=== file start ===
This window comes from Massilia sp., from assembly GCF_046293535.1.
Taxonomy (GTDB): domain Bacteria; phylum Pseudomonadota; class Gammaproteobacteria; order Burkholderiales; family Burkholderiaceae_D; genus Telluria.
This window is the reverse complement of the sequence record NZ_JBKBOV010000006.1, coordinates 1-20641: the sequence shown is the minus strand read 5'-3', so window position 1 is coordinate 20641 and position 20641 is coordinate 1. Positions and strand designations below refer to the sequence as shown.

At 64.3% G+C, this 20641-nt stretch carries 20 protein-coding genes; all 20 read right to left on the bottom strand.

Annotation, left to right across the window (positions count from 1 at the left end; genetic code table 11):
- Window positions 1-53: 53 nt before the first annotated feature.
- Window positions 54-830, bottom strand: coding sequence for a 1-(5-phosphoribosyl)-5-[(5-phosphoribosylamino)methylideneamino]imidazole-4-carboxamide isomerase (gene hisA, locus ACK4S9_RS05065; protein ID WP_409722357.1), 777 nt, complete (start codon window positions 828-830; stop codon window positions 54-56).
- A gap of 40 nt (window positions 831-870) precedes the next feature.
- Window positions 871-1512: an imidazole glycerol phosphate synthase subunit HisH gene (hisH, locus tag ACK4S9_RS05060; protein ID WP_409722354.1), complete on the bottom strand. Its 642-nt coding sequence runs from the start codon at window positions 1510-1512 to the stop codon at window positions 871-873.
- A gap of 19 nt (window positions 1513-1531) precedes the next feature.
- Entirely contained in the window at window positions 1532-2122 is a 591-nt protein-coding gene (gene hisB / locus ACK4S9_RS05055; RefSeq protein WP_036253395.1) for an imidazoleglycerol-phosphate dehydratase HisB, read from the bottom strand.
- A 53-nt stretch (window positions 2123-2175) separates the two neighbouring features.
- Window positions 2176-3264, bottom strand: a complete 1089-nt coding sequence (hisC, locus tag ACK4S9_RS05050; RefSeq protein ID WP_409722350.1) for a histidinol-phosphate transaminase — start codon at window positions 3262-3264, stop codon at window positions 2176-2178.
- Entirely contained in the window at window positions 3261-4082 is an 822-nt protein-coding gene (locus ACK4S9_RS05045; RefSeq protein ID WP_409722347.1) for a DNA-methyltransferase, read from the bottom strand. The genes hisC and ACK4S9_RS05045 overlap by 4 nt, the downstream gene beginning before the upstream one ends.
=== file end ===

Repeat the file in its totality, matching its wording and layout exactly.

This window comes from Massilia sp., from assembly GCF_046293535.1.
Taxonomy (GTDB): domain Bacteria; phylum Pseudomonadota; class Gammaproteobacteria; order Burkholderiales; family Burkholderiaceae_D; genus Telluria.
This window is the reverse complement of the sequence record NZ_JBKBOV010000006.1, coordinates 1-20641: the sequence shown is the minus strand read 5'-3', so window position 1 is coordinate 20641 and position 20641 is coordinate 1. Positions and strand designations below refer to the sequence as shown.

At 64.3% G+C, this 20641-nt stretch carries 20 protein-coding genes; all 20 read right to left on the bottom strand.

Annotation, left to right across the window (positions count from 1 at the left end; genetic code table 11):
- Window positions 1-53: 53 nt before the first annotated feature.
- Window positions 54-830, bottom strand: coding sequence for a 1-(5-phosphoribosyl)-5-[(5-phosphoribosylamino)methylideneamino]imidazole-4-carboxamide isomerase (gene hisA, locus ACK4S9_RS05065; protein ID WP_409722357.1), 777 nt, complete (start codon window positions 828-830; stop codon window positions 54-56).
- A gap of 40 nt (window positions 831-870) precedes the next feature.
- Window positions 871-1512: an imidazole glycerol phosphate synthase subunit HisH gene (hisH, locus tag ACK4S9_RS05060; protein ID WP_409722354.1), complete on the bottom strand. Its 642-nt coding sequence runs from the start codon at window positions 1510-1512 to the stop codon at window positions 871-873.
- A gap of 19 nt (window positions 1513-1531) precedes the next feature.
- Entirely contained in the window at window positions 1532-2122 is a 591-nt protein-coding gene (gene hisB / locus ACK4S9_RS05055; RefSeq protein WP_036253395.1) for an imidazoleglycerol-phosphate dehydratase HisB, read from the bottom strand.
- A 53-nt stretch (window positions 2123-2175) separates the two neighbouring features.
- Window positions 2176-3264, bottom strand: a complete 1089-nt coding sequence (hisC, locus tag ACK4S9_RS05050; RefSeq protein ID WP_409722350.1) for a histidinol-phosphate transaminase — start codon at window positions 3262-3264, stop codon at window positions 2176-2178.
- Entirely contained in the window at window positions 3261-4082 is an 822-nt protein-coding gene (locus ACK4S9_RS05045; RefSeq protein ID WP_409722347.1) for a DNA-methyltransferase, read from the bottom strand. The genes hisC and ACK4S9_RS05045 overlap by 4 nt, the downstream gene beginning before the upstream one ends.